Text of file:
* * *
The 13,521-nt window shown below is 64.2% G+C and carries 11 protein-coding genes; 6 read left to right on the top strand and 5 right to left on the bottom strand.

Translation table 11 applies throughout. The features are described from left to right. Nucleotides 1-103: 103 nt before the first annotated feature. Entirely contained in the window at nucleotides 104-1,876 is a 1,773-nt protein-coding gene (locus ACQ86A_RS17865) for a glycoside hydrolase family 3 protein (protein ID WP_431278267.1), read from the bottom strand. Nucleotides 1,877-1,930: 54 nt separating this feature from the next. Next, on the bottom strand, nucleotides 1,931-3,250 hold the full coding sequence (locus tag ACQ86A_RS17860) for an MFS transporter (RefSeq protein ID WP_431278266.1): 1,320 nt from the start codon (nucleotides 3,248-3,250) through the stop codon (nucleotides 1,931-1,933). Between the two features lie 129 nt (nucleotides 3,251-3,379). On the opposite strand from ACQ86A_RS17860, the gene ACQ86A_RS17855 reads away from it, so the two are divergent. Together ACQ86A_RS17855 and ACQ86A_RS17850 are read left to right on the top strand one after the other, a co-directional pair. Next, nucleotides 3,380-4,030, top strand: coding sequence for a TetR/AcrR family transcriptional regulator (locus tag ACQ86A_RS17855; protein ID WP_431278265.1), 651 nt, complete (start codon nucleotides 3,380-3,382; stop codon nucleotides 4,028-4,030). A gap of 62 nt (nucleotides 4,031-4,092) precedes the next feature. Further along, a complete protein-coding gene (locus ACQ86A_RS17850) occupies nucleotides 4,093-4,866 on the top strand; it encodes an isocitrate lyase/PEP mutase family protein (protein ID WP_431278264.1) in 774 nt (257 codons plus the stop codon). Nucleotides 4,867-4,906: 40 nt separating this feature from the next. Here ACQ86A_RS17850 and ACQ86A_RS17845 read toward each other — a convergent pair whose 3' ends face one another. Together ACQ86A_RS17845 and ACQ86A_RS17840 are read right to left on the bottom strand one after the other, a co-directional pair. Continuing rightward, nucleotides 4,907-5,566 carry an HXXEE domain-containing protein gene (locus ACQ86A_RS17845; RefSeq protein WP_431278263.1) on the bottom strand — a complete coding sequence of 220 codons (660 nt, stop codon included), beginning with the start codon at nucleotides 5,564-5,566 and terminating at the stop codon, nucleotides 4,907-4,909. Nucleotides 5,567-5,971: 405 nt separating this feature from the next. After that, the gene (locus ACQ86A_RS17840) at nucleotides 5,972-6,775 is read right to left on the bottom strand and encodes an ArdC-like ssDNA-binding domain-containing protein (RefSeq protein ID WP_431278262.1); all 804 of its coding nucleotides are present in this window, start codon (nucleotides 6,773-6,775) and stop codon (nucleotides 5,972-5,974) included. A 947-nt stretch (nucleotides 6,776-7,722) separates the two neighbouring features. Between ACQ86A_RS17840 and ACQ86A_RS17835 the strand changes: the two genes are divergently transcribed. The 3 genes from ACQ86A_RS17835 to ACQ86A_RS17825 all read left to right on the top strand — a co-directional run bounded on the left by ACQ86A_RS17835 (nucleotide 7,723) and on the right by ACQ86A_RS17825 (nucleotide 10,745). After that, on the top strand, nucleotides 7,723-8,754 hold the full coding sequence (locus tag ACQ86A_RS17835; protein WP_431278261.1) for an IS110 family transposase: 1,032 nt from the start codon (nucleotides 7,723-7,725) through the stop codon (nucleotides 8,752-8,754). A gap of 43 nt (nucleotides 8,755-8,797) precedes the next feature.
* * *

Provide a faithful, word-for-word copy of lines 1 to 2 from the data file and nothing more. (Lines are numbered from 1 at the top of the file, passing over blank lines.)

The 13,521-nt window shown below is 64.2% G+C and carries 11 protein-coding genes; 6 read left to right on the top strand and 5 right to left on the bottom strand.

Translation table 11 applies throughout. The features are described from left to right. Nucleotides 1-103: 103 nt before the first annotated feature. Entirely contained in the window at nucleotides 104-1,876 is a 1,773-nt protein-coding gene (locus ACQ86A_RS17865) for a glycoside hydrolase family 3 protein (protein ID WP_431278267.1), read from the bottom strand. Nucleotides 1,877-1,930: 54 nt separating this feature from the next. Next, on the bottom strand, nucleotides 1,931-3,250 hold the full coding sequence (locus tag ACQ86A_RS17860) for an MFS transporter (RefSeq protein ID WP_431278266.1): 1,320 nt from the start codon (nucleotides 3,248-3,250) through the stop codon (nucleotides 1,931-1,933). Between the two features lie 129 nt (nucleotides 3,251-3,379). On the opposite strand from ACQ86A_RS17860, the gene ACQ86A_RS17855 reads away from it, so the two are divergent. Together ACQ86A_RS17855 and ACQ86A_RS17850 are read left to right on the top strand one after the other, a co-directional pair. Next, nucleotides 3,380-4,030, top strand: coding sequence for a TetR/AcrR family transcriptional regulator (locus tag ACQ86A_RS17855; protein ID WP_431278265.1), 651 nt, complete (start codon nucleotides 3,380-3,382; stop codon nucleotides 4,028-4,030). A gap of 62 nt (nucleotides 4,031-4,092) precedes the next feature. Further along, a complete protein-coding gene (locus ACQ86A_RS17850) occupies nucleotides 4,093-4,866 on the top strand; it encodes an isocitrate lyase/PEP mutase family protein (protein ID WP_431278264.1) in 774 nt (257 codons plus the stop codon). Nucleotides 4,867-4,906: 40 nt separating this feature from the next. Here ACQ86A_RS17850 and ACQ86A_RS17845 read toward each other — a convergent pair whose 3' ends face one another. Together ACQ86A_RS17845 and ACQ86A_RS17840 are read right to left on the bottom strand one after the other, a co-directional pair. Continuing rightward, nucleotides 4,907-5,566 carry an HXXEE domain-containing protein gene (locus ACQ86A_RS17845; RefSeq protein WP_431278263.1) on the bottom strand — a complete coding sequence of 220 codons (660 nt, stop codon included), beginning with the start codon at nucleotides 5,564-5,566 and terminating at the stop codon, nucleotides 4,907-4,909. Nucleotides 5,567-5,971: 405 nt separating this feature from the next. After that, the gene (locus ACQ86A_RS17840) at nucleotides 5,972-6,775 is read right to left on the bottom strand and encodes an ArdC-like ssDNA-binding domain-containing protein (RefSeq protein ID WP_431278262.1); all 804 of its coding nucleotides are present in this window, start codon (nucleotides 6,773-6,775) and stop codon (nucleotides 5,972-5,974) included. A 947-nt stretch (nucleotides 6,776-7,722) separates the two neighbouring features. Between ACQ86A_RS17840 and ACQ86A_RS17835 the strand changes: the two genes are divergently transcribed. The 3 genes from ACQ86A_RS17835 to ACQ86A_RS17825 all read left to right on the top strand — a co-directional run bounded on the left by ACQ86A_RS17835 (nucleotide 7,723) and on the right by ACQ86A_RS17825 (nucleotide 10,745). After that, on the top strand, nucleotides 7,723-8,754 hold the full coding sequence (locus tag ACQ86A_RS17835; protein WP_431278261.1) for an IS110 family transposase: 1,032 nt from the start codon (nucleotides 7,723-7,725) through the stop codon (nucleotides 8,752-8,754). A gap of 43 nt (nucleotides 8,755-8,797) precedes the next feature.